My Favorite Games: Subnautica

Subnautica seemed to come out of nowhere and quietly do everything right.

For some reason, I can never remember that Subnautica is one of the best experiences I’ve had with a video game. I only first heard about it as an interesting VR experience, so I downloaded a pre-release version to try out on a headset. It was so clearly still in early development that I wasn’t very impressed.

But it hooked me just enough that I started playing the non-VR version of it, and it was completely captivating. It was engrossing, clever, funny, terrifying, and somehow epic in scope but still the perfect “indie game” length.

I was reminded of it during a recent conversation on Mastodon, where I was insisting that my preference is for sandbox games to remain sandboxes, and narrative games to stay focused on the main storyline. I’ve been adamant about that — and then I remembered that Subnautica exists, merging multiple types of game without doing a disservice to any of them, all seemingly effortlessly.

Subnautica presents itself as a survival game. You start out as the sole occupant of an escape pod jettisoned from an enormous spaceship that crash landed onto an alien planet. You’re alone and adrift in the middle of a vast ocean, and your first task is to find food and shelter, just to survive long enough to start finding a way to be rescued off the planet.

Over time, your priorities shift. Not just as you gradually work your way up the hierarchy of needs, but as the focus of the game changes from survival, to exploration, to base-building, and then to story-telling. Not only is the difficulty curve so well-balanced as to be nearly invisible, but the presentation shifts as you go along. Once your basic needs are met, you can be focused on uncovering more of the story about what happened.

There’s a wry sense of humor throughout, as you learn more about the soulless mega-corporation that you worked for, and the lengths it’ll go to to exploit the natural resources of a newly-discovered planet. But it never overwhelms everything to become too self-consciously jokey. And the game not only has long stretches of tension — driven by needing to reach an objective while your resources are dwindling — but a few of the most effective jump-scares in any horror game.

The game’s presentation and pacing are so well-done that it’d be perfectly understandable if the base-building component were left as an afterthought. But it’s not; it’s a lot of fun and allows for a good bit of creativity while never feeling like a completely separate activity from the main game. Many of the additions you’ll make to your home base are purpose-driven: they’ll let you explore longer and reach distances farther away, efficiently store the tons of stuff you collect during exploration, and have more efficient food and energy production so that you’ll be generally more self-sufficient. There’s tons of room for customization just in terms of aesthetics, but that all feels like a reward for your hard work, not just an unnecessary tangent.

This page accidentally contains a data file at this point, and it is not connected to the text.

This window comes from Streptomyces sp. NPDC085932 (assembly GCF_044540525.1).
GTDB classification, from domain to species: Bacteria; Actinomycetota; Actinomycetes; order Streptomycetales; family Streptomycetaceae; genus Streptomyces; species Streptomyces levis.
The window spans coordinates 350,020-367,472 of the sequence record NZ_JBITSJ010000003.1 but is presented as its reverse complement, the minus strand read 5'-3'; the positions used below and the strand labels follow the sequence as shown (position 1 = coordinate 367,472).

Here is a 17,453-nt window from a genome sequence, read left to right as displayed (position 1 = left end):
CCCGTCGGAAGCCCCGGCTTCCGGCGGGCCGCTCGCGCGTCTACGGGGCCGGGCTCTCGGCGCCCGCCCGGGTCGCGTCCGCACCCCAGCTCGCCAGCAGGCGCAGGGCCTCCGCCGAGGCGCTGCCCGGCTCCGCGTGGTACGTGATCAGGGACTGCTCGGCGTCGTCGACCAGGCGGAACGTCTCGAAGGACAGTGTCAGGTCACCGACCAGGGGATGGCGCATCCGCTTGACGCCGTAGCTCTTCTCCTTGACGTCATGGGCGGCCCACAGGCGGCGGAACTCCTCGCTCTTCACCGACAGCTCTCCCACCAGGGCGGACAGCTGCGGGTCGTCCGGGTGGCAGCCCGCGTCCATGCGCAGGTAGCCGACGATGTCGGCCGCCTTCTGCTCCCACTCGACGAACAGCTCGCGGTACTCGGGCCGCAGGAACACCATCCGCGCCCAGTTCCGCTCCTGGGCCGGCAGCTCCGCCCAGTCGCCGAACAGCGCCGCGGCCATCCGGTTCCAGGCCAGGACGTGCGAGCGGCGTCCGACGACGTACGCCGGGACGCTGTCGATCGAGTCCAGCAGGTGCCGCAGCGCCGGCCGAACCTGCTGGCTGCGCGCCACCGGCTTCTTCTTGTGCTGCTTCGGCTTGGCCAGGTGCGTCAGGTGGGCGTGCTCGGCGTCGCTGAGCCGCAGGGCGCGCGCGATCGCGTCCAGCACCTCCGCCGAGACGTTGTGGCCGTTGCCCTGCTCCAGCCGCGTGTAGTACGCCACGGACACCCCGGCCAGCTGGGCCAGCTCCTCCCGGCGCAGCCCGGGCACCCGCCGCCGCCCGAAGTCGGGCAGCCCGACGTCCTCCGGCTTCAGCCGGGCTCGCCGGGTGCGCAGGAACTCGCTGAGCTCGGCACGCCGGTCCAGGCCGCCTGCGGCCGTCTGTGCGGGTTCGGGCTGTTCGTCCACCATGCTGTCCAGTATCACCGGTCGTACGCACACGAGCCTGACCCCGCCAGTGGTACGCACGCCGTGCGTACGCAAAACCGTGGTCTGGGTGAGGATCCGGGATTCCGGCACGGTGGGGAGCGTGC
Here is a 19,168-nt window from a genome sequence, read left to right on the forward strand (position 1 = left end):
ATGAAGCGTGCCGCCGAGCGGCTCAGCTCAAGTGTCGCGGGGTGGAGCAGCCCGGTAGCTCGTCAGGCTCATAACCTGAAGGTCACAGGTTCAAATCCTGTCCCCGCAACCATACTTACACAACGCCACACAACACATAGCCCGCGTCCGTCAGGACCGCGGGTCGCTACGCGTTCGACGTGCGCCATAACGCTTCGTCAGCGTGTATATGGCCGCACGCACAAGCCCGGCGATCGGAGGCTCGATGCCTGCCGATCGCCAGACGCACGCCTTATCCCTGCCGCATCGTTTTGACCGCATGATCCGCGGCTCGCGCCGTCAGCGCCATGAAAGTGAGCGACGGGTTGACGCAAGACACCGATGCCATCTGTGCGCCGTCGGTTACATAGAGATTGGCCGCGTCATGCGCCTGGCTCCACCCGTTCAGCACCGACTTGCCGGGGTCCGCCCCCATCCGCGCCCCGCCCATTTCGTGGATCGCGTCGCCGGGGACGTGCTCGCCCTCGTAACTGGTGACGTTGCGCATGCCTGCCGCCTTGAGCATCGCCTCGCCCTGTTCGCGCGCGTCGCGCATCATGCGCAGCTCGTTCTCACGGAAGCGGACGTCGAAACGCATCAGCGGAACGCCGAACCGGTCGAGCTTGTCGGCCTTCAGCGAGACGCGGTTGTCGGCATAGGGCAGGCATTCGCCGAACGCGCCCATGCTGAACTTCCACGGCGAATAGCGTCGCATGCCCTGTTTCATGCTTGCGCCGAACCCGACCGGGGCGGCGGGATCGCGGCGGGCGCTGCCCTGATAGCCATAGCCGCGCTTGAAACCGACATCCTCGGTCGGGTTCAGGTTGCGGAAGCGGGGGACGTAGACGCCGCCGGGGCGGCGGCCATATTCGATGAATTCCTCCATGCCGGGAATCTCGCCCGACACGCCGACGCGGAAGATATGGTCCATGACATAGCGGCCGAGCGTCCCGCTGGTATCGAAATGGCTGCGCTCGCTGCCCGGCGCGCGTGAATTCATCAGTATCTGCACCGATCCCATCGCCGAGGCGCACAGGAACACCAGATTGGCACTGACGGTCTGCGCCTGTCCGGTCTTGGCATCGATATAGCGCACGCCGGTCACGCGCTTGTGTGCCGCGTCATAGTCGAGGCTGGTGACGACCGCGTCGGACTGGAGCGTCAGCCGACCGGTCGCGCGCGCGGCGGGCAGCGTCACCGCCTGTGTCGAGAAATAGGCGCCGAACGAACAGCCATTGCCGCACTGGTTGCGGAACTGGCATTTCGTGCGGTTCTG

I haven’t yet played much of the sequel, Subnautica: Sub Zero, but what little I have seen suggests that they play up the story and character aspects even more. Instead of the anonymous every-person of the first game, you’re a more well-defined character with personal relationships at the game’s start. I don’t know how well that will work in practice, but the concept is a solid one: the storytelling in Subnautica wasn’t just more substantial than I’d expected from a seemingly open-ended survival game; it was masterfully done, period.

I still say that video games in general should focus, instead of trying to be all things to all audiences: side quests and mini-games are anachronisms left over from a time when games needed to be padded out to reach some vague threshhold of being “worth the cost,” and nobody’s got time for that these days. But I’m still very happy that Subnautica is out there, proving me wrong, showing that it is possible to be both open-ended and narrative-based, and to do both extremely well.

Portrait of the Artist as an Old Sasquatch

Fun with old reference photos

I was looking through photos from 2019 and found a bunch of goofy reference photos I’d taken while trying to draw characters for Sasquatchers.

One of the advantages to looking like I do is that I’ve got a live reference at the ready whenever I need to draw Sasquatches or big dumb guys. Bonus photo of me trying to capture the perfect expression of a Florida Skunk Ape.

Lessons from the BearPig

Learning to think of myself as an ever-improving artist instead of a bad artist

Something I realized tonight is that a lot of my perception of my own art abilities is probably due to having my first job in video games be at LucasArts.